Wednesday, April 22, 2009
It is bad enough that the star of Bee Movie is a drone, wrongly shown as a working (nectar-gathering, honey-making) bee, wrongly insinuating to a generation of cartoon-goggle-eyed children that the sexism of the human world they know so well is mirrored in the apian world, which it is not, but it is truly egregious that the lovely industrious honeybee is used as a weapon in wars waged by man against man, which is to say, having nothing at all to do with bees, but now we learn that insects, formerly used as physical weapons in warfare, are now being used as psychological weapons in the torture of suspected miscreants.
It was bad enough perfectly beautiful beehives (those space-saving hexagons, those industrious bees, the sweet fruit of their labors) were catapulted over the parapet to repel the invaders (Huns, Tatars, Mongols, Gauls, Visigoths, Saracens, you pick), but now it seems that the very fear of an insect is used as an interrogation technique. Jeffrey Lockwood, author of Six-Legged Soldiers: Using Insects as Weapons of War, discusses this in his OpEd in this past Sunday’s Times. (What with T being bitten by a rabid dog in Hanoi and CSB getting a kidney stone on his birthday, I was late in reading the Sunday paper this week.)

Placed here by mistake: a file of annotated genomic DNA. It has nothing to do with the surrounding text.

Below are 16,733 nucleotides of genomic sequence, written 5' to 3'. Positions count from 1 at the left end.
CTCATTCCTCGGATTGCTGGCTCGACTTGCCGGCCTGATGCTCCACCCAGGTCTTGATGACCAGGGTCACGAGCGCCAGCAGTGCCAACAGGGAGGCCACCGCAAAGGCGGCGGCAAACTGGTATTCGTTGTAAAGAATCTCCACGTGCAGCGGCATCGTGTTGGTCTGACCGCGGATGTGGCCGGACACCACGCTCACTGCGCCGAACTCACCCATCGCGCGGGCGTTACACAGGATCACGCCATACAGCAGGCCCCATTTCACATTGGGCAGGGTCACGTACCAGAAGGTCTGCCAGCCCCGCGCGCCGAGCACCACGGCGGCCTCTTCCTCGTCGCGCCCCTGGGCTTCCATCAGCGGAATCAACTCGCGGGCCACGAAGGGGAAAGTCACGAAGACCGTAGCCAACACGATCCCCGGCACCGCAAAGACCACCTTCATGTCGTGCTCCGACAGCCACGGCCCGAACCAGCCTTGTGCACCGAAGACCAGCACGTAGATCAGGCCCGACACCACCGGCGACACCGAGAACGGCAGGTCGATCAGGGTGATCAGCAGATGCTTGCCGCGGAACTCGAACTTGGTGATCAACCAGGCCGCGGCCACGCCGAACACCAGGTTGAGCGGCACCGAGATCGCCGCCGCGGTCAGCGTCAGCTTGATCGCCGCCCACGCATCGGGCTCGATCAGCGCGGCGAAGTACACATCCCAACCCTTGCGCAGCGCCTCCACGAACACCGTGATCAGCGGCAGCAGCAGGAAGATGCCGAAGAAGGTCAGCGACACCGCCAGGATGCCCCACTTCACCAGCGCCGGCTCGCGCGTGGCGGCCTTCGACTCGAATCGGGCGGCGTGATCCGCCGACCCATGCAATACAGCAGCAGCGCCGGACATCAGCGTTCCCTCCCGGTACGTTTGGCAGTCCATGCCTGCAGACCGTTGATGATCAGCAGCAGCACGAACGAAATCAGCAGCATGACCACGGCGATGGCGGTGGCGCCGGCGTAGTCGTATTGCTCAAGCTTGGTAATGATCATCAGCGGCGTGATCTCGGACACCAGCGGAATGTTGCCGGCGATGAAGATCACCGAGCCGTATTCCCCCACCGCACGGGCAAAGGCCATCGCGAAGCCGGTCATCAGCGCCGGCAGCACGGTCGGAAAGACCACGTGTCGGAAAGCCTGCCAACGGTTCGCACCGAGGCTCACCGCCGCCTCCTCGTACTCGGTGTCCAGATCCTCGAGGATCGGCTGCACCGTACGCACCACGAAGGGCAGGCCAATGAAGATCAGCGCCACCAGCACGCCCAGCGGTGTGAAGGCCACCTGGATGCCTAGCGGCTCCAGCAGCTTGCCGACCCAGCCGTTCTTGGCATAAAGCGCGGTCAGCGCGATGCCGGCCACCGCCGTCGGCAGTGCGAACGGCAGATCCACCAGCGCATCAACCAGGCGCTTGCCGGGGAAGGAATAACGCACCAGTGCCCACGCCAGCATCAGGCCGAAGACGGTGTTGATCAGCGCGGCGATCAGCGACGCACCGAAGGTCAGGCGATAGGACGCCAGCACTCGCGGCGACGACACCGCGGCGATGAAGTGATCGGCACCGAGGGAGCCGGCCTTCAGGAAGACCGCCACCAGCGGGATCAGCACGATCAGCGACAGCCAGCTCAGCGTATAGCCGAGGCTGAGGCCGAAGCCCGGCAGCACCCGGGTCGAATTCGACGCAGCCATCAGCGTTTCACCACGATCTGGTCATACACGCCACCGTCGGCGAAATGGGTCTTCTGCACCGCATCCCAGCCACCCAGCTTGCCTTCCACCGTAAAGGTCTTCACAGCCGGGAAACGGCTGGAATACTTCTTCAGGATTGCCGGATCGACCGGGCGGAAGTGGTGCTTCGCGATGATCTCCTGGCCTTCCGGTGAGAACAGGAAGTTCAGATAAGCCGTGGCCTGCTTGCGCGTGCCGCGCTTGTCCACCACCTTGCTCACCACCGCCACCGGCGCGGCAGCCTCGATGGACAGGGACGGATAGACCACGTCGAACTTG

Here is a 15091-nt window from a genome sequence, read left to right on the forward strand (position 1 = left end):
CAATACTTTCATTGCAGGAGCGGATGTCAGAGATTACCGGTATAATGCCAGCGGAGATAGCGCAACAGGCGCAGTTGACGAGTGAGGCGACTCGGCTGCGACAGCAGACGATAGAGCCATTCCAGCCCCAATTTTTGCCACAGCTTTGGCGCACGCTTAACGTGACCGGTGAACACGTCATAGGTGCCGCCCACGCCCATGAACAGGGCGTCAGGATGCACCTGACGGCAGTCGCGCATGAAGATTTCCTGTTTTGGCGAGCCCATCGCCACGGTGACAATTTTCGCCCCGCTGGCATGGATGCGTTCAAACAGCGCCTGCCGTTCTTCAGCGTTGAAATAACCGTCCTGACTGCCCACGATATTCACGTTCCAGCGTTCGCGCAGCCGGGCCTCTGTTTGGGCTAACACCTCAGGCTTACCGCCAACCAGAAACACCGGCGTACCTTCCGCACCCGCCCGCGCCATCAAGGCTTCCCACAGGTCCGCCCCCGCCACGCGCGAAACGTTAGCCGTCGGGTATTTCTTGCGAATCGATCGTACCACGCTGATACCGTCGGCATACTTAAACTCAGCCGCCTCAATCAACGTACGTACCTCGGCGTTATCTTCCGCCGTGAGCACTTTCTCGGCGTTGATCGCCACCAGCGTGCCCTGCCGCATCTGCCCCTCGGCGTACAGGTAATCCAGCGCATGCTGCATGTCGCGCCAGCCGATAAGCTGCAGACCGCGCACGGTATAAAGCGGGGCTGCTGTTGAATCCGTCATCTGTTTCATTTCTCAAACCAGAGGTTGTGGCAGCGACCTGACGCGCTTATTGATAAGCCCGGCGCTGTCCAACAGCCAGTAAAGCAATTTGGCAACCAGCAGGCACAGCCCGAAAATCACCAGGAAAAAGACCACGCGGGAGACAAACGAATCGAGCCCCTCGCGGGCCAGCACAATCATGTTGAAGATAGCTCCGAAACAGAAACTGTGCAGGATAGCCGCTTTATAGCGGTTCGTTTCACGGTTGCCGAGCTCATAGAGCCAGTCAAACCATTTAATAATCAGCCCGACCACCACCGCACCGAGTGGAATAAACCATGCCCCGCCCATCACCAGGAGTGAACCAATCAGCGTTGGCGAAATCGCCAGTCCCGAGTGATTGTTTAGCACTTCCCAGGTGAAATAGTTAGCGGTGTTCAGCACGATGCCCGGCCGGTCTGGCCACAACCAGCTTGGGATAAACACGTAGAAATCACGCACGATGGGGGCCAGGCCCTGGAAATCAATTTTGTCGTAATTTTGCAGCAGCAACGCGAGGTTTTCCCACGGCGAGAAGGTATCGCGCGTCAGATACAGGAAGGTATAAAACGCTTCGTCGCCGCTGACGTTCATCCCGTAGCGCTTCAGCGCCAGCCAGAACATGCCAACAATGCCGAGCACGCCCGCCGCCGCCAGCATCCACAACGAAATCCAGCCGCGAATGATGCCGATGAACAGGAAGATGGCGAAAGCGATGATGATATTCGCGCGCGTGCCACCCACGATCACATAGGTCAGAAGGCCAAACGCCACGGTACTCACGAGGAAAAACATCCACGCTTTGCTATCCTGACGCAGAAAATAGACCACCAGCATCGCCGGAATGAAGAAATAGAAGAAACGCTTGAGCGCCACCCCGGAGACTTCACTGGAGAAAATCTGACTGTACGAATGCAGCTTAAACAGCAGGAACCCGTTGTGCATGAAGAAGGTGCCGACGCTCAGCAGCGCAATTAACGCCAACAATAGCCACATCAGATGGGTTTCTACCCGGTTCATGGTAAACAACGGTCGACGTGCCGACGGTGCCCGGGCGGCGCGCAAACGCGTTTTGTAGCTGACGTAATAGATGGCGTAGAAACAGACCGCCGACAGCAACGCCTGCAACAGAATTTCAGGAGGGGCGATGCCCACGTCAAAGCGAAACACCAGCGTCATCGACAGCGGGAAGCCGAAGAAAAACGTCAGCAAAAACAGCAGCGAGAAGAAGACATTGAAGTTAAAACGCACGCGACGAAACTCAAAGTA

And on the subject of the mistreatment of honeybees, on this early spring day I would like to address the chronic misidentification of bees as the source of stings. So often people will complain of being stung by a bee when it is patently obvious that the offender was a yellow jacket or a wasp. Honeybees are rarely interested in people and only sting when they feel threatened, hence the vast majority of their stings go to beekeepers who are occasionally forced to work the hives and be bothersome. The insects that loiter around picnic tables and soda cans are yellow jackets as well; honeybees have better things to do. I mention these facts because no one likes to be blamed for crimes not committed. Am I anthropomorphizing? Perhaps.